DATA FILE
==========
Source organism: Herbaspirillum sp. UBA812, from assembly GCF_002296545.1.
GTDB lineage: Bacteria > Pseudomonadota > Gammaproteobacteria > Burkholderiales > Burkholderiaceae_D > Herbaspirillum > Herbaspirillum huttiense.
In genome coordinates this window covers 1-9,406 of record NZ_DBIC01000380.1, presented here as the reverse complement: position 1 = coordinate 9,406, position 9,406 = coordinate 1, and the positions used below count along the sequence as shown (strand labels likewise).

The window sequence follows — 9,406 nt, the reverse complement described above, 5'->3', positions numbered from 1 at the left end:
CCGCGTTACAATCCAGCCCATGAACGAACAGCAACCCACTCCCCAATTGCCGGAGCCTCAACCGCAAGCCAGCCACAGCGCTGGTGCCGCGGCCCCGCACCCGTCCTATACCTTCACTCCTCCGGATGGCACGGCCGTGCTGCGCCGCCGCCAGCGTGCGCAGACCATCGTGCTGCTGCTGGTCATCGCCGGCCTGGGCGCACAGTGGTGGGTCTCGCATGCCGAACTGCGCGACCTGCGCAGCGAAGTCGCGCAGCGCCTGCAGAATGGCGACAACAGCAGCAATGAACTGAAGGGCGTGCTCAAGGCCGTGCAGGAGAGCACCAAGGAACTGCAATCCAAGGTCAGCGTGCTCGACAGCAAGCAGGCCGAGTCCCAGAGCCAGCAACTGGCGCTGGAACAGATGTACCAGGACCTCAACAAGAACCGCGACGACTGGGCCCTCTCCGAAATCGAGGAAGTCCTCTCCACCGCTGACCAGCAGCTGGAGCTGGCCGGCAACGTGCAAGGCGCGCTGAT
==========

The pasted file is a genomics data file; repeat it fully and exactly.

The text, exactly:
Source organism: Herbaspirillum sp. UBA812, from assembly GCF_002296545.1.
GTDB lineage: Bacteria > Pseudomonadota > Gammaproteobacteria > Burkholderiales > Burkholderiaceae_D > Herbaspirillum > Herbaspirillum huttiense.
In genome coordinates this window covers 1-9,406 of record NZ_DBIC01000380.1, presented here as the reverse complement: position 1 = coordinate 9,406, position 9,406 = coordinate 1, and the positions used below count along the sequence as shown (strand labels likewise).

The window sequence follows — 9,406 nt, the reverse complement described above, 5'->3', positions numbered from 1 at the left end:
CCGCGTTACAATCCAGCCCATGAACGAACAGCAACCCACTCCCCAATTGCCGGAGCCTCAACCGCAAGCCAGCCACAGCGCTGGTGCCGCGGCCCCGCACCCGTCCTATACCTTCACTCCTCCGGATGGCACGGCCGTGCTGCGCCGCCGCCAGCGTGCGCAGACCATCGTGCTGCTGCTGGTCATCGCCGGCCTGGGCGCACAGTGGTGGGTCTCGCATGCCGAACTGCGCGACCTGCGCAGCGAAGTCGCGCAGCGCCTGCAGAATGGCGACAACAGCAGCAATGAACTGAAGGGCGTGCTCAAGGCCGTGCAGGAGAGCACCAAGGAACTGCAATCCAAGGTCAGCGTGCTCGACAGCAAGCAGGCCGAGTCCCAGAGCCAGCAACTGGCGCTGGAACAGATGTACCAGGACCTCAACAAGAACCGCGACGACTGGGCCCTCTCCGAAATCGAGGAAGTCCTCTCCACCGCTGACCAGCAGCTGGAGCTGGCCGGCAACGTGCAAGGCGCGCTGAT